A lot of work goes into making a cocktail. And I don’t mean the careful measuring, rigorous stirring and precise garnishing that you’d see at just about any cocktail bar.
Order a Margarita—a relatively simple and ubiquitous drink that could easily cost $15, plus tip—and within moments the drink appears, prepared by a skilled bartender who makes the task look effortless. With hardly any visible labor, it might be tempting to assume that the majority of that $15 price tag goes toward the ingredients: the tequila, triple sec, lime juice and agave nectar. But most of those dollars in fact go toward the invisible elements of a bar that are no less important than what ends up in your coupe. And more often than not, the sticker price barely covers the true cost of your drink.
The current crisis in the bar industry, caused by the ongoing pandemic and abysmal public health response, has made the inner workings of the field—slim margins, high turnover and poor job security—impossible to ignore. Iconic, beloved spots like New York’s Existing Conditions, San Francisco’s Bar Agricole and Portland’s Clyde Common have closed for good, and the bars that are still open are hanging on by a thread. Now, more than ever, it’s important to understand where our bar-going dollars actually go, and perhaps even more important, where they should go.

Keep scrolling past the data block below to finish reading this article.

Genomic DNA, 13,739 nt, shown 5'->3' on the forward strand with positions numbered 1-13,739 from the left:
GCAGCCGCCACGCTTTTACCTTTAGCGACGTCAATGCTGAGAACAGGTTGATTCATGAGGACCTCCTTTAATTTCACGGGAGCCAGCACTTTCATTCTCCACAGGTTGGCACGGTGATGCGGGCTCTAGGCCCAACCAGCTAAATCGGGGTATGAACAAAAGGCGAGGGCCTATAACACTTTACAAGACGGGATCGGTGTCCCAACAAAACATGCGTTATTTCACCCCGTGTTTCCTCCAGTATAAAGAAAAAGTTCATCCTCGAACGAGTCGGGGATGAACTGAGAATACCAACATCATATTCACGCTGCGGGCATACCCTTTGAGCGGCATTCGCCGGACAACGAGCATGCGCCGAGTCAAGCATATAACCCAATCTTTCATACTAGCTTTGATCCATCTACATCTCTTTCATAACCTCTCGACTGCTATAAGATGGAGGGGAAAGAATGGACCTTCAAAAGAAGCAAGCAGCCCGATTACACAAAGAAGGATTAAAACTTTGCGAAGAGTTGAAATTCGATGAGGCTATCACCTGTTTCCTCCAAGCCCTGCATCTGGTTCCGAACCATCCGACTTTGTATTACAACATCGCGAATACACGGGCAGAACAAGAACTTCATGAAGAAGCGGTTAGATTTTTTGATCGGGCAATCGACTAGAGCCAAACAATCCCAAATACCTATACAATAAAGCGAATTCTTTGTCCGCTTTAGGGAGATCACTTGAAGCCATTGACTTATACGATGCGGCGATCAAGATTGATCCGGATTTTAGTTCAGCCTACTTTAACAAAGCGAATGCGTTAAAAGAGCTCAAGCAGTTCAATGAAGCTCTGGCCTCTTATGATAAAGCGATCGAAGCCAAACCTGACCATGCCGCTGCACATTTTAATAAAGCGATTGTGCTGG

I was the bar director for the Momofuku restaurant group from 2012 to 2018, where I opened 10 restaurants and oversaw the cocktail menus at a dozen locations. During my time there, we used an elaborate database to determine costs for every ingredient—I could have told you the cost of a dash of Angostura bitters off the top of my head—and based on those costs, we would determine each drink’s menu price.
As an example, here is a breakdown of a bar’s costs to serve a typical $15 Margarita in New York (this can be applied to most major markets, including Los Angeles and San Francisco):
Labor: $4.50, or 30 percent
Ingredients: $2.55, or 17 percent
Rent and utilities: $2.55, or 17 percent
Taxes: $1.50, or 10 percent
Credit card fees: $0.45, or 3 percent
Everything else: $3.45, or 23 percent